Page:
What Makes a Eukaryote?
All eukarotic cells have:
a cytoskeleton, consisting of tubulin-based microtubules and actin-based microfilaments
flagella (or their shortened versions, cilia) constructed of an axoneme of 9 peripheral microtubular doublets and 2 central microtubules
An endomembrane system consisting of endoplasmic reticulum, Golgi bodies, vacuoles, lysosomes, peroxisomes, and the nuclear envelope
a primary genome contained on multiple, linear chromosomes within a membrane-bounded nucleus
the ability to undergo asexual reproduction via mitosis.
mitochondria, energy-transducing organelles bounded by two membranes
unique 80S ribosomes, each consisting of four molecules of RNA complexed with many proteins. Functional whole consists of a 40S small and a 60S large subunit
The Origin of Eukaryotes
Two processes likely contributed to eukaryotic origin:
Extensive inpocketing of the external plasma membrane formed a complex internal network of membranes.
First proposed by Lynn Margulis (University of Massachusetts), this model describes how small, energy-transducing prokaryotes were either...inside larger prokaryotes, where they survived and thrived.
Eventually, host and symbiont became inextricably linked
in a symbiotic relationship.
- ingested as prey
- internal symbionts
After the first eukaryotic cells had formed, further endosymbioses occurred to produce various eukaryotic lineages.
Primary endosymbiosis - a larger cell engulfs a smaller cell, which then takes up residence to the benefit of both cells
- such symbioses exist today (e.g. Giardia, a basal (i.e., very primitive)
flagellated protist has symbiotic, energy-transducing bacteria instead of
mitochondria and two haploid nuclei.)
- there are extant species of cyanobacteria and heterotrophic bacteria
that strongly resemble chloroplasts and mitochondria, respectively.
- the enzymes embedded in mitochondrial and chloroplast internal
membranes are more similar to those of
prokaryotes than they are to other enzymes found in eukaryotes
- ribosome enzymes in the mitochondria and chloroplasts
are more like those of prokaryotes than those of eukaryotes
- mitochondria and chloroplasts have their own genome,
separate from and largely independent of the nuclear genome.
- mtDNA and cpDNA are circular, and though there may be multiple
copies, all are genetically identical within a given cell (hence, these
organelles are--like bacteria--essentially haploid
- mtDNA and cpDNA circular chromosomes have no associated histones or RNA
- cytochromes and other transport proteins used in mitochondria and
chloroplasts are made in situ, without cooperation from nuclear
genome enzyme products.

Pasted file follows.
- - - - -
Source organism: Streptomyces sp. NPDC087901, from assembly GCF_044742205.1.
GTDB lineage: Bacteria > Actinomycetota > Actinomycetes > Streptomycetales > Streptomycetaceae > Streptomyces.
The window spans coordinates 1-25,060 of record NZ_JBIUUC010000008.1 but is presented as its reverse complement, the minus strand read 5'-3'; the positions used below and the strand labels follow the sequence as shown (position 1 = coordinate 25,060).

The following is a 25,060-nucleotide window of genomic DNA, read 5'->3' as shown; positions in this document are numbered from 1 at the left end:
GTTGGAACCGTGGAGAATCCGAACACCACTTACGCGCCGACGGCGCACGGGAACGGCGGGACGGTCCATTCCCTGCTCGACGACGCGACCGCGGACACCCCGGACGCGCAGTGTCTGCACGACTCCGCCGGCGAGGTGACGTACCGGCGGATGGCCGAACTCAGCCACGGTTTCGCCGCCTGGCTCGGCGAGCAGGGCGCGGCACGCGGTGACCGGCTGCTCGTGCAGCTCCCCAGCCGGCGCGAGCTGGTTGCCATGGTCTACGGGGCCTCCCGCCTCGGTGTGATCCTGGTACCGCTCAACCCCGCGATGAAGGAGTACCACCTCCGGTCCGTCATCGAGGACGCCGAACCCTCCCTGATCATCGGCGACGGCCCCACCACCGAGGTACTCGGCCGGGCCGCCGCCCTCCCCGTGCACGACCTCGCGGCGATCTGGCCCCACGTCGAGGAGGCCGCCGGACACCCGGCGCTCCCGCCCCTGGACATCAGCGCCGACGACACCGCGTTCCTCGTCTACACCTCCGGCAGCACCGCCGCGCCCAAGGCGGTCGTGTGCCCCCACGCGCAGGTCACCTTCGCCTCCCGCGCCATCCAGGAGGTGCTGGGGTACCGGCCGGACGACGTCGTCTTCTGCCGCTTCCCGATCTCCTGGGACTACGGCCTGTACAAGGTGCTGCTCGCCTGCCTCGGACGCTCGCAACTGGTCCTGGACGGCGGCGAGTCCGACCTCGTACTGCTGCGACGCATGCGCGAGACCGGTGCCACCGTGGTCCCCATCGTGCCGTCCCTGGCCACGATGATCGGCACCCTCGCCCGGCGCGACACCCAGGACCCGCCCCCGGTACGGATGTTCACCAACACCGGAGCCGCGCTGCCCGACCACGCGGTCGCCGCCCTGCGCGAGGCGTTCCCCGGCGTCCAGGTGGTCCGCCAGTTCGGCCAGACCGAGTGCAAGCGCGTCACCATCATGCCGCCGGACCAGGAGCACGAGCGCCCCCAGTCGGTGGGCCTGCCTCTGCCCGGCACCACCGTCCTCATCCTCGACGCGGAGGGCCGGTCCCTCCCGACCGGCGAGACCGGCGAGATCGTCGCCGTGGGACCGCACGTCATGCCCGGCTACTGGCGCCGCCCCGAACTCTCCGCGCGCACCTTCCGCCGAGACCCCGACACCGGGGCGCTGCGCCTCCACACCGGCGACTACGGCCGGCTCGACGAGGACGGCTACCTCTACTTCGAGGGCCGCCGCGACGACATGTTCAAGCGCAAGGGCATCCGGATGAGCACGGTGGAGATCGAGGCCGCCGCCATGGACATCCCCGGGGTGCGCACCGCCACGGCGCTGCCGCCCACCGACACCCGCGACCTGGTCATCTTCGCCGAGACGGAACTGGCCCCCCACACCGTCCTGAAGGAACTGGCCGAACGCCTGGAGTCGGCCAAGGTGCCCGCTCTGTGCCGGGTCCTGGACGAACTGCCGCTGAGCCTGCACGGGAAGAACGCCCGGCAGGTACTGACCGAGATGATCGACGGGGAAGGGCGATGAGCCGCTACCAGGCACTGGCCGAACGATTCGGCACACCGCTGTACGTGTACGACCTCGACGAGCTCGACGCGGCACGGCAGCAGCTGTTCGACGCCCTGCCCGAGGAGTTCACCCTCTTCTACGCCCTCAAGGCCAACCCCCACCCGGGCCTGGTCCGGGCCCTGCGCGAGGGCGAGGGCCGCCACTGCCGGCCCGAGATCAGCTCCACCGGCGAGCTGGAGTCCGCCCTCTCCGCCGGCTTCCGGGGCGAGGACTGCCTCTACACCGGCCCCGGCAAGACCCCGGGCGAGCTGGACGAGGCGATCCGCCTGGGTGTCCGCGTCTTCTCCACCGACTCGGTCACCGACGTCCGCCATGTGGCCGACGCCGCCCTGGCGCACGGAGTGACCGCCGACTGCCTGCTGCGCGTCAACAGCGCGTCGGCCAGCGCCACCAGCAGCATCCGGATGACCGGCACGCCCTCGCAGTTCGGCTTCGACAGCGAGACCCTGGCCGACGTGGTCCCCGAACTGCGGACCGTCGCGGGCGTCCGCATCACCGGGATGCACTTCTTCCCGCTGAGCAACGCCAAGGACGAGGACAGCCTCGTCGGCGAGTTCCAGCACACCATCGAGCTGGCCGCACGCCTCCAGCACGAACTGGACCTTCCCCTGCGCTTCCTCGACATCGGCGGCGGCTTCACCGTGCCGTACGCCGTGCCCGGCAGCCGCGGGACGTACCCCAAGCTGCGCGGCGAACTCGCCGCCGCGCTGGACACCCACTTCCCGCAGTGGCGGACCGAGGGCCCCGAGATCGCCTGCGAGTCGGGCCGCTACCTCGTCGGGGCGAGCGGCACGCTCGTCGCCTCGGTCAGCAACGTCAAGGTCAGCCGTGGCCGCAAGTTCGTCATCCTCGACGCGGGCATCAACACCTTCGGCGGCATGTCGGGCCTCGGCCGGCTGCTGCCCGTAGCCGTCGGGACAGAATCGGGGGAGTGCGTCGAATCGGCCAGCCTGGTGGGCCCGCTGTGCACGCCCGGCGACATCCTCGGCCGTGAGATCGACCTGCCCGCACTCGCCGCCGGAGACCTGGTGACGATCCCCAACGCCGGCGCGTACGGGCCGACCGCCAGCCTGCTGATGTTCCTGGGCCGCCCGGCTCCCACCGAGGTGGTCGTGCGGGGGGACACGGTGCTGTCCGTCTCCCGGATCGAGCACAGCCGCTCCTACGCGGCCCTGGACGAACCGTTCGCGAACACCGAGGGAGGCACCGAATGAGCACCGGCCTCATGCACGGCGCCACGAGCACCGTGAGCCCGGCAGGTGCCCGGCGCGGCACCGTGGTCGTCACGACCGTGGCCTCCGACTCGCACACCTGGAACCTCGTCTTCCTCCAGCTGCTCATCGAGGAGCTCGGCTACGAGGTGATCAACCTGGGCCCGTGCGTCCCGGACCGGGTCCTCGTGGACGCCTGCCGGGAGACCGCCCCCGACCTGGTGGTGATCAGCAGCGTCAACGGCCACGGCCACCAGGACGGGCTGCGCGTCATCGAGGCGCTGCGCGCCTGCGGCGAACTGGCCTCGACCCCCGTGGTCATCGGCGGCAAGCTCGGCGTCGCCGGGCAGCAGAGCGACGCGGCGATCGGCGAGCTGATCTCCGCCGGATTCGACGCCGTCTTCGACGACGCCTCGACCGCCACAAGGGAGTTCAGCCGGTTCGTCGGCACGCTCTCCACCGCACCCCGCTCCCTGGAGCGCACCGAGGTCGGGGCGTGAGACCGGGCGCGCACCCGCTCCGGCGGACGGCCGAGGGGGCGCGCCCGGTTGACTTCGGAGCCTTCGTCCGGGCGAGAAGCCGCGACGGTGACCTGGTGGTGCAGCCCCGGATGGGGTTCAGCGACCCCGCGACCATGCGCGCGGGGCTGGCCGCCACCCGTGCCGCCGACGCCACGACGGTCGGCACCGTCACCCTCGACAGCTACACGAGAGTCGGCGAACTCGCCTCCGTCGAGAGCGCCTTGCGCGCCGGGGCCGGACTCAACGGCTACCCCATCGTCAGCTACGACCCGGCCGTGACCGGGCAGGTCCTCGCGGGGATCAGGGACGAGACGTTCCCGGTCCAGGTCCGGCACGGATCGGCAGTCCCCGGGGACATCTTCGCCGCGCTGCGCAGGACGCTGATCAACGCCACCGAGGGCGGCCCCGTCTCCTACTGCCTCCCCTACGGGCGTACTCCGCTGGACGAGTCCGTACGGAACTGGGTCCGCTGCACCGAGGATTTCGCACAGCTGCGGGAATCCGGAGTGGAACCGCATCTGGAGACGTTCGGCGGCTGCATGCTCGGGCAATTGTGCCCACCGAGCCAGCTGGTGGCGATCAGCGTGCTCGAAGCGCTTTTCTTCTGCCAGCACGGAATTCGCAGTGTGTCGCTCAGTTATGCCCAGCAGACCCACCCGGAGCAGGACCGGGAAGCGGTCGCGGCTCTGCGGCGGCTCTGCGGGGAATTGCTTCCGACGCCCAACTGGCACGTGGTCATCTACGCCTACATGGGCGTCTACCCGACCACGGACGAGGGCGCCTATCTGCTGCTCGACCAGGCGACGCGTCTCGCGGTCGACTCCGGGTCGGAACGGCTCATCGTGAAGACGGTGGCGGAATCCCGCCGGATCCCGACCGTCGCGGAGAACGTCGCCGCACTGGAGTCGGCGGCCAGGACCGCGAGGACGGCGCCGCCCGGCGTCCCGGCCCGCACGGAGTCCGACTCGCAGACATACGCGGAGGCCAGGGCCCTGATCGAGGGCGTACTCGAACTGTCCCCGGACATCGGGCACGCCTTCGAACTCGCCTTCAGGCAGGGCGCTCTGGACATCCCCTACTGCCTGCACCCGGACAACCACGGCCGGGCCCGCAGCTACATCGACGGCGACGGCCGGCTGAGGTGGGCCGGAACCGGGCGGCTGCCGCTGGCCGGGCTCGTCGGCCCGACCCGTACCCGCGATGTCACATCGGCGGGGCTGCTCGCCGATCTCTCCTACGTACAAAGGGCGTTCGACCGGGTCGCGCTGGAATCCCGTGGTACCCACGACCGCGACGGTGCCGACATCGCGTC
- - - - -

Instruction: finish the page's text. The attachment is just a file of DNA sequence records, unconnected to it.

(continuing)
- mitochondria and chloroplasts reproduce via binary fission very
similar to that seen in prokaryotes.
- nucleus, mitochondria and chloroplasts all have a double membrane.
(as described above).
Secondary endosymbiosis - the product of primary endosymbiosis is engulfed by a larger cell, and then takes up residence to the benefit of both cells.
Secondary endosymbiosis has given rise to a vast array of eukaryotic lineages.
- Red algae (products of primary endosymbiosis) took up residence/were ingested by heterotrophic eukaryotes and became the precursors of modern taxa
- Green algae (products of primary endosymbiosis) took up residence/were ingested by heterotrophic eukaryotes and became the precursors of modern taxa
- Chlorarachniophyta (green algae and plants)
The typical cladogram we saw earlier could be modified
to account for this combining of ancestral lineages:
Transfer of genes from one individual to another in this manner (i.e., not from parent to offspring, which is vertical gene transfer) is known as HORIZONTAL (= LATERAL) GENE TRANSFER.
Protists: the Tiny Beasts
"No more pleasant sight has met my eye than this,
of so many thousands of living creatures in
one small drop of water."
- Anton van Leeuwenhoek
The majority of eukaryotic diversity lies with the single-celled organisms known as protists.
Protists range in size from the mighty, shelled, multinucleate Syringammina fragilissima (more than 20mm!) to the tiny Ostreococcus tauri (1 μm).
Other than unicellularity, few characters link the protists.
Most are unicellular, but some may be aggregate, colonial, or colonial with a cellular division of labor.
This is illustrated by the diversity and progression of complexity in green algae in the "Volvocine Line of Evolution".
Protists live in both terrestrial and aquatic habitats (though they generally need moisture when in their active life cycle stages.)
Various species of protists may be
Protists may be
- detritivorous (feeding on dead, organic matter and turning it into
smaller organic molecules, but NOT decomposing it)
- mixotrophs -switch between autotrophy and heterotrophy, as environmental conditions dictate
The Earliest Eukaryotes were Protists
The oldest known eukaryote fossils (2.1 billion years old, found in
pre-Cambrian fossil beds in Michigan) are called acritarchs.
acrit = "confused"
arch = "beginning"
See evolving phylogenies at the Tree of Life Project.
The main protist clades--still possibly polyphyletic--are
- Archaeplastida (also includes Plants)
- Unikonts (also includes Animals and Fungi)
This group is named for a groove that appears to be "excavated" on on side of the cell. Its members tend to exhibit primitive characters, and it may be that this group is basal to all others.
Giardia lamblia: A Living Fossil
A parasitic diplomonad, Giardia lamblia, presents an interesting showcase of
primitive characters exhibited by these "basal" protists.
- it has typical eukaryotic flagella
- mitochondria are reduced, and lack DNA
- no plastids are present
- no electron transport chain proteins or enzymes associated with aerobic respiration.
- usually lives in anaerobic conditions
- has a very simple cytoskeleton
- contains two haploid nuclei
- pathogenic; causes
Other Important Excavates
Trichomonas vaginalis is another opportunistic pathogen (originally first identified in the human female vagina, hence its name) that shares many primitive characters with Giardia.